The question isn’t if a “100-year life” is coming, but how soon? It’s inevitable. I’m excited to think about living on this earth longer and having more opportunities to make a positive impact.
As co-founder of a business that offers training for in-demand skills, I think a lot about lifelong learning. The world is transforming so rapidly that jobs continually disappear and new ones appear. It used to be that traditional education was this thing you received in your youth. “College-educated” was an adjective you applied to yourself, and either you were or you weren’t.
But now, the skills you need throughout your life change. Those you need when you’re 25 years old look very different when you’re 35, 45, 55 or older. Your education should evolve throughout your entire life. To stay relevant, you need to adapt — always. The idea of a “100-year life” multiplies that reality even further.
Those who are living to be 100 years old – assuming that they’re productive and healthy – will no longer retire in their 60s. Instead, they’ll have opportunities to witness more economic shifts and discover more opportunities for lifelong learning.
The idea that you have one profession throughout your lifetime will go away. Instead, people will have a kaleidoscope of careers. Think of it: “In my 20s, I was a digital marketer, in my 30s, a programmer, in my 40s, I was flying cars… ”
Your learning and career should go hand in hand, not “first you get educated, then you have a career.”
If you’re living to 100 – or more – it’s hard to predict what you might be doing in your later years. My company, General Assembly, is teaching certain programming language that’s popular now, in 2017. What we’ll be teaching in the future likely hasn’t been invented yet.
Still, as a society, we’ll need to ensure that we’re doing what humans are fundamentally best at. To me, that means focusing on areas of creativity. To be human is to create. For a 100-year life, I hope that means creating as much as possible, be it art, music, community or a new business.
Despite all the technological advances we have to look forward to, I don’t see them competing with raw human creativity anytime soon. Or with the potential for deep relationships. As people get older, they need more care — something that can’t be done with a robot, app or website.
The idea of living to 100 is exciting to me. I’m alive during some of the most quickly evolving times in history, and I’d be able to experience more of that.
But I do have fears about where the world is headed. I worry about climate change, the geopolitical climate and the potential for war, strife and famine. How will humans living longer further tax the planet? How will it impact our economy? How much of this “extra” time will we spend in ill health?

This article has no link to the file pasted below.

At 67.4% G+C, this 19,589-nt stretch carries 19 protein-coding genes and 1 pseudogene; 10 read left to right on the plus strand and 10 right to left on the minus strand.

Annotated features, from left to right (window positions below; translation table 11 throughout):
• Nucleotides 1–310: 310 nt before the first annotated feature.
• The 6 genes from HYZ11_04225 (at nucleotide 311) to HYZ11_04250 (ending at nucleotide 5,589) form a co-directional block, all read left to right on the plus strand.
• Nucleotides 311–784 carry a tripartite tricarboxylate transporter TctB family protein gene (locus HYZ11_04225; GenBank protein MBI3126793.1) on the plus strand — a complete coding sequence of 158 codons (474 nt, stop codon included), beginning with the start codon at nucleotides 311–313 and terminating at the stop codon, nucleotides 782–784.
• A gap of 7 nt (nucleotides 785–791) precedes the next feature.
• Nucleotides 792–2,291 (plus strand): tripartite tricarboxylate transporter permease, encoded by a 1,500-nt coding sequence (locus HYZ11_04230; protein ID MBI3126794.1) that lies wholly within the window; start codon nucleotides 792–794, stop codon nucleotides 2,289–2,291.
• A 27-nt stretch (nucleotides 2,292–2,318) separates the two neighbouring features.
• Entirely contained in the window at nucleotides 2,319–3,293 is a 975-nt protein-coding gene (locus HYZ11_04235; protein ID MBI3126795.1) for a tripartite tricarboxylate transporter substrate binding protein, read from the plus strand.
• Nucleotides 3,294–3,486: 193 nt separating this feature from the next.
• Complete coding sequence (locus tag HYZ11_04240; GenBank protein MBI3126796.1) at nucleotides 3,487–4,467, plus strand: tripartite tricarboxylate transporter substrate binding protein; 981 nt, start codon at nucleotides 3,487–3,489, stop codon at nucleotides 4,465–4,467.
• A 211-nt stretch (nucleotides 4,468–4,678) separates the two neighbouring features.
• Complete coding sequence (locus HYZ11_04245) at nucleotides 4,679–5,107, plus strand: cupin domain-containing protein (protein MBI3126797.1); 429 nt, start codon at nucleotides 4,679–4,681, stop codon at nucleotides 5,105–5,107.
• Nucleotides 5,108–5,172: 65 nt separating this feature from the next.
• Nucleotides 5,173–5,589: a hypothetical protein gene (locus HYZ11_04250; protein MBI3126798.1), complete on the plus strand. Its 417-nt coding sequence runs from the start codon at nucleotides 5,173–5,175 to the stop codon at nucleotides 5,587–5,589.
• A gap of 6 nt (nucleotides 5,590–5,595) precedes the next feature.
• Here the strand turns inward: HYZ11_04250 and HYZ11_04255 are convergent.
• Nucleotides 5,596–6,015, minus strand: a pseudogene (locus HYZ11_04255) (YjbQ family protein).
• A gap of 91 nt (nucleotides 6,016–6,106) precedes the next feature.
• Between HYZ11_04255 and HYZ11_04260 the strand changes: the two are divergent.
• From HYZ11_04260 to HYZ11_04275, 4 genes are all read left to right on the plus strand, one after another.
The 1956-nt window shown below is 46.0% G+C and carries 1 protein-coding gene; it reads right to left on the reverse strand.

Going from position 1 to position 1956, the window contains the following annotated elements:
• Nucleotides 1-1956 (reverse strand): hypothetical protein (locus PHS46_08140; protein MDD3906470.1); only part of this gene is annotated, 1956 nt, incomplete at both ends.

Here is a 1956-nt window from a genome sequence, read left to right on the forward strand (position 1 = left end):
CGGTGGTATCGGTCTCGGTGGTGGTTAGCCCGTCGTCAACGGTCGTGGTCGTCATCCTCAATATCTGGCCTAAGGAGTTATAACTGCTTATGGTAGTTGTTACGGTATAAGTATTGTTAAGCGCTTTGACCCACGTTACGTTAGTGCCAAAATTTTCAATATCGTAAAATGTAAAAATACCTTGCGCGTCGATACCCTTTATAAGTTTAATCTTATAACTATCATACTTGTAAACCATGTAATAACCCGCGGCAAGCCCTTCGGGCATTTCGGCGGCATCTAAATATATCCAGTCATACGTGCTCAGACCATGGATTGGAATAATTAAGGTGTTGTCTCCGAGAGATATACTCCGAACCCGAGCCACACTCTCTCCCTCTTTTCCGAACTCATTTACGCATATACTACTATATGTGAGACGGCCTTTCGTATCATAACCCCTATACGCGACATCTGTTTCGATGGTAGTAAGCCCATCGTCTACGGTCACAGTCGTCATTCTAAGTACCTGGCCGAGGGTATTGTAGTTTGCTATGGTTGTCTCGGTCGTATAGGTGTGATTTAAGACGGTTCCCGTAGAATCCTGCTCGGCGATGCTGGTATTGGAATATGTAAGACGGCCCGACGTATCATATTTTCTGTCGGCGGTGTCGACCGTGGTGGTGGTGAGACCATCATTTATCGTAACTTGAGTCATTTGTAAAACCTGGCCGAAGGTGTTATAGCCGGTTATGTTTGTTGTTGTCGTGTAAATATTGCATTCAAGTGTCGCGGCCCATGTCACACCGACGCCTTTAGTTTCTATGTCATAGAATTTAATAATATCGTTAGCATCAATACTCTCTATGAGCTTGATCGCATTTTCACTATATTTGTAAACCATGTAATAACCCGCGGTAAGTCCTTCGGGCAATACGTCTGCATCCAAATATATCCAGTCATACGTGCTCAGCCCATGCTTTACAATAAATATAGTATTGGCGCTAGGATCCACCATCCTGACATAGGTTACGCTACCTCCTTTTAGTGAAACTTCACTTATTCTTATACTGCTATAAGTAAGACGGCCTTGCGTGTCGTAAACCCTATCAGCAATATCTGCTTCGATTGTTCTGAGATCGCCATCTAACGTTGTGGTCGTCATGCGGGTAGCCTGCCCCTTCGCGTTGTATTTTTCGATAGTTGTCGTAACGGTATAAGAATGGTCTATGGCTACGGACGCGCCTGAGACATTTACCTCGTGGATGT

At 100, would I simply be another person taking from the world? That doesn’t feel morally just to me. I feel it’s a privilege to be alive, healthy and conscious, pursuing my passion. With that gratitude comes a big sense of responsibility for leaving the planet a better place than I found it.
If I’m able to live to that age, I’d want to still be doing something positive and meaningful. The idea of retiring in the traditional sense doesn’t appeal to me. I don’t ever want to stop creating and working. I also want to relax and enjoy life as much as possible; that’s the additional piece of the puzzle. But it would be unfortunate if we’re only able to extend our lives, not the years that we’re active and healthy. I want to be able to travel, volunteer and have deep relationships.
Not that we should throw all that stuff to the end of our lives. Cultural consciousness is already moving away from that idea now. In my work, I interact with people in their 50s and 60s who are taking classes, learning new skills and starting their own businesses. They’re not saying, “I’m too old to go back to school.” They’re not stuck in a job because they feel it’s too late to change. They don’t feel like they’re past their prime, which is inspiring to me.
And who knows? Maybe five years from now, they’ll try something else new.
We all have the ability to plug in and become relevant, no matter what stage of life we’re in. We also have the opportunity to be as present as possible. If I get to live longer, I don’t want to value time any less. To me, there’s no point in taking 80 years of existence and simply spreading it out to 100.
The more we can educate, uplift and empower each other, the better chance we have of not just living to be 100 years old, but saving the world.
Matthew Brimer is an creative instigator, social entrepreneur and community builder. He is the co-founder of General Assembly, a 21st century educational institution with campuses and clients around the world, and the co-founder of Daybreaker, a global community and lifestyle brand producing conscious morning dance experiences across the globe. He is also an advisor and angel investor in a handful of early-stage startups.
This post is paid for by AARP.